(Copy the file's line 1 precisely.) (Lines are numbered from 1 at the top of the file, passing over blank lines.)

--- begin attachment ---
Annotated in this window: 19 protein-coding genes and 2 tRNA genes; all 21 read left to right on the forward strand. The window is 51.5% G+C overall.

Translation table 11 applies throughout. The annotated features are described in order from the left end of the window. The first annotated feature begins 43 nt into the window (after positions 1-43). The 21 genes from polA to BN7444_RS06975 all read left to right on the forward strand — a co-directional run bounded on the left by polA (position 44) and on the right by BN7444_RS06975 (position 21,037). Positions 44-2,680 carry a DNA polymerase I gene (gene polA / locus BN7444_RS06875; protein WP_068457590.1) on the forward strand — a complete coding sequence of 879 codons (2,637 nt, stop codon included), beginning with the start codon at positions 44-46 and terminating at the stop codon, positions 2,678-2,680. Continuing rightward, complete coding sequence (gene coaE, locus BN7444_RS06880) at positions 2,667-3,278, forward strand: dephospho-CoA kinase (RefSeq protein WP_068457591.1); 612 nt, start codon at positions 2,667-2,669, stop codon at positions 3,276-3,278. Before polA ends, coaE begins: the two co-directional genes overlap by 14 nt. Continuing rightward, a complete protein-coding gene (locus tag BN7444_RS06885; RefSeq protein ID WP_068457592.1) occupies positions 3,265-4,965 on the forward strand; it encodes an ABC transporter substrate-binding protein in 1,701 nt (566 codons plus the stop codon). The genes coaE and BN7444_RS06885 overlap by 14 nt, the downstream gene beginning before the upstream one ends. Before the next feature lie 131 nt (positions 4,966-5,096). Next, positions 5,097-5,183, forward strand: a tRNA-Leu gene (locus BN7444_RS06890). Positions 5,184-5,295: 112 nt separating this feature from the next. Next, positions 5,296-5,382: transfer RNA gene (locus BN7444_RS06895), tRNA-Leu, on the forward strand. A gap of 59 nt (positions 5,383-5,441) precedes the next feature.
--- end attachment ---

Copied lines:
Annotated in this window: 19 protein-coding genes and 2 tRNA genes; all 21 read left to right on the forward strand. The window is 51.5% G+C overall.